How a hearing test can help people with dementia

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An ear specialist is urging people to prepare for hearing loss by getting tested earlier than they might otherwise do.

HMT Sancta Maria consultant Simon Browning says that failing to address the issue can delay access to aids, prolonging hearing disability, and making it harder to accept a hearing aid later in life.

Hearing loss is also linked to a decline in mental ability such as memory, their attention to the world around them, even thinking things through and using language.

So, knowing that there is a problem with hearing and getting treated for it is really important.

Ear complaints, like tinnitus – the perception of noise inside the ear – and vertigo – a feeling that you or the environment is moving or spinning – can affect sleep, social lives and mental health.

Mr Browning treats patients for those and other conditions at his Swansea clinic, and is keen for people to take more care of their hearing in the same way that they do with their sight.

Keeping the mind active

People are living longer, so they are more likely to suffer hearing loss, cognitive decline and dementia. And the link between the two is important.

Mr Browning said: “We all know of people who have become more isolated and lost interest in life because they have gone deaf. And they haven’t done anything about it.

“We see it quite often with the very elderly in the community. They sit in the corner, and don’t talk to anybody partly because they are struggling to hear. This is going to have a psychological isolating effect and it may well link with cognitive decline.

“Cognitive decline and dementia are closely linked but having decline does not guarantee that dementia will develop.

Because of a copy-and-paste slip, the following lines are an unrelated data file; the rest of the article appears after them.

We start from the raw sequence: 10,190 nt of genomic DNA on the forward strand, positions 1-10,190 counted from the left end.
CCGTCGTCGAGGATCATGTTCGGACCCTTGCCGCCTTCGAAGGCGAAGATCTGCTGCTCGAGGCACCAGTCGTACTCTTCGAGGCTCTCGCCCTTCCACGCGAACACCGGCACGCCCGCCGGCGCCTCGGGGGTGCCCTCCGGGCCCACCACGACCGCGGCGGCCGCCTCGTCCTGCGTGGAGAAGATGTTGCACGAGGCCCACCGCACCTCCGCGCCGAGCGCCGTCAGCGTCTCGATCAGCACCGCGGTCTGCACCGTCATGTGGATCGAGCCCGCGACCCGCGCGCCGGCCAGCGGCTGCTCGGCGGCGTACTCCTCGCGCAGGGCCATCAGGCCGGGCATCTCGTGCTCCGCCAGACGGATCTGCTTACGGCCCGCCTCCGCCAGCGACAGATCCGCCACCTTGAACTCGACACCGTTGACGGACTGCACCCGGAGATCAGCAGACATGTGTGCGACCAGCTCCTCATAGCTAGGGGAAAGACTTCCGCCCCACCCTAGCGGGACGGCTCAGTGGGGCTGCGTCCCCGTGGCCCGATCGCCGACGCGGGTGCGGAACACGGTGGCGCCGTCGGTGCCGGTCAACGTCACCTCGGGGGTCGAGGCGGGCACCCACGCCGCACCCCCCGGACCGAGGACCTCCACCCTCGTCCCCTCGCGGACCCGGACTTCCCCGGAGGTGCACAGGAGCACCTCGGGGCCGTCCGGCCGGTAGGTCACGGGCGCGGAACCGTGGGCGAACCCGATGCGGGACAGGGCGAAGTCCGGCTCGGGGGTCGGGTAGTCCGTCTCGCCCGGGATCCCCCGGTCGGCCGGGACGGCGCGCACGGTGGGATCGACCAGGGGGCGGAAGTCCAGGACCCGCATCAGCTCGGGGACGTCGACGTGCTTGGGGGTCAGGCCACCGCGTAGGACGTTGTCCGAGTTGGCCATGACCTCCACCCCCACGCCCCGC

“Patients who suffer with early dementia, or any form of dementia really, need hearing stimulation. If you lose that stimulation, you are losing a form of integration with the world and it may promote further decline.

“I would recommend that anyone who has dementia should have a hearing assessment or at least they should be asked about their hearing. And if there is a hearing loss, a hearing aid should be provided. That is really important.

“It is not a cure for dementia, but it does help with communication and reduces isolation. These things keep the mind active, which is really important.”

Changing perceptions

One problem is people’s natural resistance to hearing aids, often prompted by pride. But they are doing themselves no favours. The older someone has a hearing aid, the longer it is likely to take them to get used to it.

“Older people, it’s a generalisation, but, by and large, they are a bit resistant to new things,” said Mr Browning. “It’s technology, it’s small, it’s fiddly, you have got to remember to put it in. It doesn’t seem natural and there are lots of reasons to push back on a hearing aid.

“However, the longer you put it off, the harder it gets. And that process doesn’t reverse, so we recommend that as soon as you start to notice any problem with your hearing, get it tested.

“Don’t leave it and think it will be okay for another five years because in five years time your ears and your brain will be different, and less able to adapt to a hearing aid.”

There is a stark contrast, believes Mr Browning, in attitudes towards sight and hearing issues.

“If your sight goes wrong everyone is very interested about it, and a lot happens very quickly. Hearing loss with age has a lower priority,” said Mr Browning.

“If your hearing drifts off, a fundamentally important sense, and you start to lose your hearing, no one is terribly excited. It happens quietly. You get around it.

“You use your other ear, or you lip read better. You find ways to adapt to it. And yet it is one of your fundamental senses. Hearing is not as important in the public’s mind as sight. People resent hearing aids, whereas they don’t resent glasses.”

So, when is the best time to get a hearing test?

“If you are heading into your 60s, it’s probably time to get a hearing test,” said Mr Browning. “It should be on your mind, but you don’t need to be paranoid about it either. Just use your ears as normal and don’t expose them to loud noise.”

If you are experiencing ear problems and you would like to see an ENT specialist, contact HMT Sancta Maria via the website or call 01792 479040.



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